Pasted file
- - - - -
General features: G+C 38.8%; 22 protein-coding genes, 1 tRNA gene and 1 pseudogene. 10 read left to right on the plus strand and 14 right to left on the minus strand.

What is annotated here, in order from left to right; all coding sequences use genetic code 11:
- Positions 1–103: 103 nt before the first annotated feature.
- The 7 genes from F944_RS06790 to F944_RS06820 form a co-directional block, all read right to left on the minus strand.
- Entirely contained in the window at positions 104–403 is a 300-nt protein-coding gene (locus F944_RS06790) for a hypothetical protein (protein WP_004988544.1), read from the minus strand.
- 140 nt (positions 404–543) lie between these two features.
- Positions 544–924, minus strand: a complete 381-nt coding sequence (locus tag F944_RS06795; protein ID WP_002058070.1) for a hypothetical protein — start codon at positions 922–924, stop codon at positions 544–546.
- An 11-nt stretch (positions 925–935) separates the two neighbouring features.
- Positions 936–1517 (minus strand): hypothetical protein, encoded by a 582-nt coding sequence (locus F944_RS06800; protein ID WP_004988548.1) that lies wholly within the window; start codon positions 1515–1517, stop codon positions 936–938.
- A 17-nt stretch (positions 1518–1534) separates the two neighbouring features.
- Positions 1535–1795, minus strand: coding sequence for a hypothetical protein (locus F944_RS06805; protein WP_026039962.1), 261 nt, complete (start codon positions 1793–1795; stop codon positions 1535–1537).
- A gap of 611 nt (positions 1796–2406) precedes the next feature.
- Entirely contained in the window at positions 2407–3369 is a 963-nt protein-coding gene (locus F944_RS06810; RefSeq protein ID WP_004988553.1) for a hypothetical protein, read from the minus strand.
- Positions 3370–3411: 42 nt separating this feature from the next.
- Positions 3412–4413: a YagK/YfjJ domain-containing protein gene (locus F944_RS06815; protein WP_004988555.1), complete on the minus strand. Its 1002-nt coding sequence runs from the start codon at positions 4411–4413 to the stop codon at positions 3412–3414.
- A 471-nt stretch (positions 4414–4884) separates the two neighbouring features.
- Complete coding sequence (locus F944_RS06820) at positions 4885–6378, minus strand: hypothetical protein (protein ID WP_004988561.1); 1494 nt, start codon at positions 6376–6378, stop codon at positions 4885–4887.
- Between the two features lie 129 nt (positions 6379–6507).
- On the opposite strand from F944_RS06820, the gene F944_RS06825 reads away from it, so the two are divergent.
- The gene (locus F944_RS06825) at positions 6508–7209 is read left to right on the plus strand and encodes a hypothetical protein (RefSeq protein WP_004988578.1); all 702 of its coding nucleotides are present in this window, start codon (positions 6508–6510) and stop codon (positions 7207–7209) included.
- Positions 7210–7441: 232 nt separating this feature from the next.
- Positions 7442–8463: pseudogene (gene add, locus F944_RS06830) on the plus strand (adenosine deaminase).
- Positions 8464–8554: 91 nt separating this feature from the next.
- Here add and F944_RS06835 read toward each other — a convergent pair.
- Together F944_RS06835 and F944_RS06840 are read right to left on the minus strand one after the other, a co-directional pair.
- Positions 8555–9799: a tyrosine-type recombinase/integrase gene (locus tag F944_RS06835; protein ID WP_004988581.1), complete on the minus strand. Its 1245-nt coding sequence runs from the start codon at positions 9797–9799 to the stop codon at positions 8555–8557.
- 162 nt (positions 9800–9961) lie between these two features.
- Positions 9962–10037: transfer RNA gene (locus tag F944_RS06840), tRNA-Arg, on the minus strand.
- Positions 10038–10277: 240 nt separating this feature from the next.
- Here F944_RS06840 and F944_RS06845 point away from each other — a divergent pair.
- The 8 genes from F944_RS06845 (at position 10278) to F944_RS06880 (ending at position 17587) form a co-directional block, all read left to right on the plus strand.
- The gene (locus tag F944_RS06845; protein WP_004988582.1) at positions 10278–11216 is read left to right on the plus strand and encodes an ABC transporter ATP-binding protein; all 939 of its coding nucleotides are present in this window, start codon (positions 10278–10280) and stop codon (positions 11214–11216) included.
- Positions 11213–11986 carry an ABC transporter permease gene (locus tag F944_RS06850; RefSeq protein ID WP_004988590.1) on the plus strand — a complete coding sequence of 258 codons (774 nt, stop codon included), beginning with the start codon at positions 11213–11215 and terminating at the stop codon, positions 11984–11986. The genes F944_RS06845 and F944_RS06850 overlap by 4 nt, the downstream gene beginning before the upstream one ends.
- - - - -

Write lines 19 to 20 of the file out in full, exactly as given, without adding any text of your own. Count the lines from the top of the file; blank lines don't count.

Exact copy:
- On the opposite strand from F944_RS06820, the gene F944_RS06825 reads away from it, so the two are divergent.
- The gene (locus F944_RS06825) at positions 6508–7209 is read left to right on the plus strand and encodes a hypothetical protein (RefSeq protein WP_004988578.1); all 702 of its coding nucleotides are present in this window, start codon (positions 6508–6510) and stop codon (positions 7207–7209) included.